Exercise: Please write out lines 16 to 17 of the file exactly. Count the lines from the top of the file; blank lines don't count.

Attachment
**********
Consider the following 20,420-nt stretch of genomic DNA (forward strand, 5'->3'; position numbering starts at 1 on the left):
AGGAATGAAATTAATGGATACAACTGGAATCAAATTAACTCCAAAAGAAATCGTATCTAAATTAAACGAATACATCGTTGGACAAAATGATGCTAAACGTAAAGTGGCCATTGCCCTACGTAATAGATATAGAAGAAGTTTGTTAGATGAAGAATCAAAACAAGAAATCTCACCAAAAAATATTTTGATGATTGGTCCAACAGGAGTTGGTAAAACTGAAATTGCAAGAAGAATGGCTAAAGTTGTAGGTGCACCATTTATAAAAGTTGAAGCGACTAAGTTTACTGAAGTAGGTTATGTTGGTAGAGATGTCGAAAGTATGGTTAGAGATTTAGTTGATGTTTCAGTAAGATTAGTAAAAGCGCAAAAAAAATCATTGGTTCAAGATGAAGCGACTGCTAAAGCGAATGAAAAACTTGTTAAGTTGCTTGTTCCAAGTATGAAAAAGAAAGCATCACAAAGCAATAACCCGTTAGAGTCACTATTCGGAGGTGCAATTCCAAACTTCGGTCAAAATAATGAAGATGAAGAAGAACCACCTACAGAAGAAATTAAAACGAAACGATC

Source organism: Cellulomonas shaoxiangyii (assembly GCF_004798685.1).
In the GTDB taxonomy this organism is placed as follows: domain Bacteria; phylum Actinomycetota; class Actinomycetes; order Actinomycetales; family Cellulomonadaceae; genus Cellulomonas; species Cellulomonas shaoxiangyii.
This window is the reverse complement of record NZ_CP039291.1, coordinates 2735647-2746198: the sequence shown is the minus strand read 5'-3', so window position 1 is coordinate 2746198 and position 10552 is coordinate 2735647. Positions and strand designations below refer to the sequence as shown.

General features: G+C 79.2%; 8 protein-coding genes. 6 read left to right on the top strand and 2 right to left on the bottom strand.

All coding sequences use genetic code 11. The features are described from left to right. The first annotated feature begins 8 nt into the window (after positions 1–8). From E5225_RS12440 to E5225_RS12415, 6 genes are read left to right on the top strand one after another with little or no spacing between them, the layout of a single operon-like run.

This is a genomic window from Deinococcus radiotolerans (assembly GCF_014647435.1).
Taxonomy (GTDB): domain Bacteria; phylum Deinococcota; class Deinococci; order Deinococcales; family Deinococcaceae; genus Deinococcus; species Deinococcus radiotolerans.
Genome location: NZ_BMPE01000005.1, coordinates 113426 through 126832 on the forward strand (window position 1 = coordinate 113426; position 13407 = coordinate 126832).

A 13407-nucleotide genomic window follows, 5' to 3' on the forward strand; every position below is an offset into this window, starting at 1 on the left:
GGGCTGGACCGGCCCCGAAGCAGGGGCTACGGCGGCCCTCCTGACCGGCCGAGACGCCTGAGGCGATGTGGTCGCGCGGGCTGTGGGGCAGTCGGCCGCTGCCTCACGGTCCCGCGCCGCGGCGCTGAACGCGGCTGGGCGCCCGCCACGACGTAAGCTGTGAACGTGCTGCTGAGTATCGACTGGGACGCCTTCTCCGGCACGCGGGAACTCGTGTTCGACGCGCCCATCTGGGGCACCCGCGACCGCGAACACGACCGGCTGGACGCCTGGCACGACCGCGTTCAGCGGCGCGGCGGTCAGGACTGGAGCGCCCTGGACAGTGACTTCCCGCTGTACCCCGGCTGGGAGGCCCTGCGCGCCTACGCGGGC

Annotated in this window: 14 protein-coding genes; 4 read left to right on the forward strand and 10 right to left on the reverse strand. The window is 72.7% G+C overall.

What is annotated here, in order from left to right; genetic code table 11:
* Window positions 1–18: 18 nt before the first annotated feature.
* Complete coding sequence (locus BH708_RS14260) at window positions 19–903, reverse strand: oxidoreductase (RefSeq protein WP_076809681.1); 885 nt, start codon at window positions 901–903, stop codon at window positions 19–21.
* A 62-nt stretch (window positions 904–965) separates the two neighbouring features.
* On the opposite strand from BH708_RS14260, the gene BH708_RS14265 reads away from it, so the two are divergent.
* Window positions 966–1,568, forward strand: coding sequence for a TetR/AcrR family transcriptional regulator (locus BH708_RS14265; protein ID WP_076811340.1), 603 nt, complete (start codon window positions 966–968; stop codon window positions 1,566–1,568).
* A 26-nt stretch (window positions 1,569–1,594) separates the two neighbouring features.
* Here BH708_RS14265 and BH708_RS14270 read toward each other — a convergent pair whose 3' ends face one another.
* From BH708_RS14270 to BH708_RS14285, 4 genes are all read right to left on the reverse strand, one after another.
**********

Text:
* Complete coding sequence (locus BH708_RS14260) at window positions 19–903, reverse strand: oxidoreductase (RefSeq protein WP_076809681.1); 885 nt, start codon at window positions 901–903, stop codon at window positions 19–21.
* A 62-nt stretch (window positions 904–965) separates the two neighbouring features.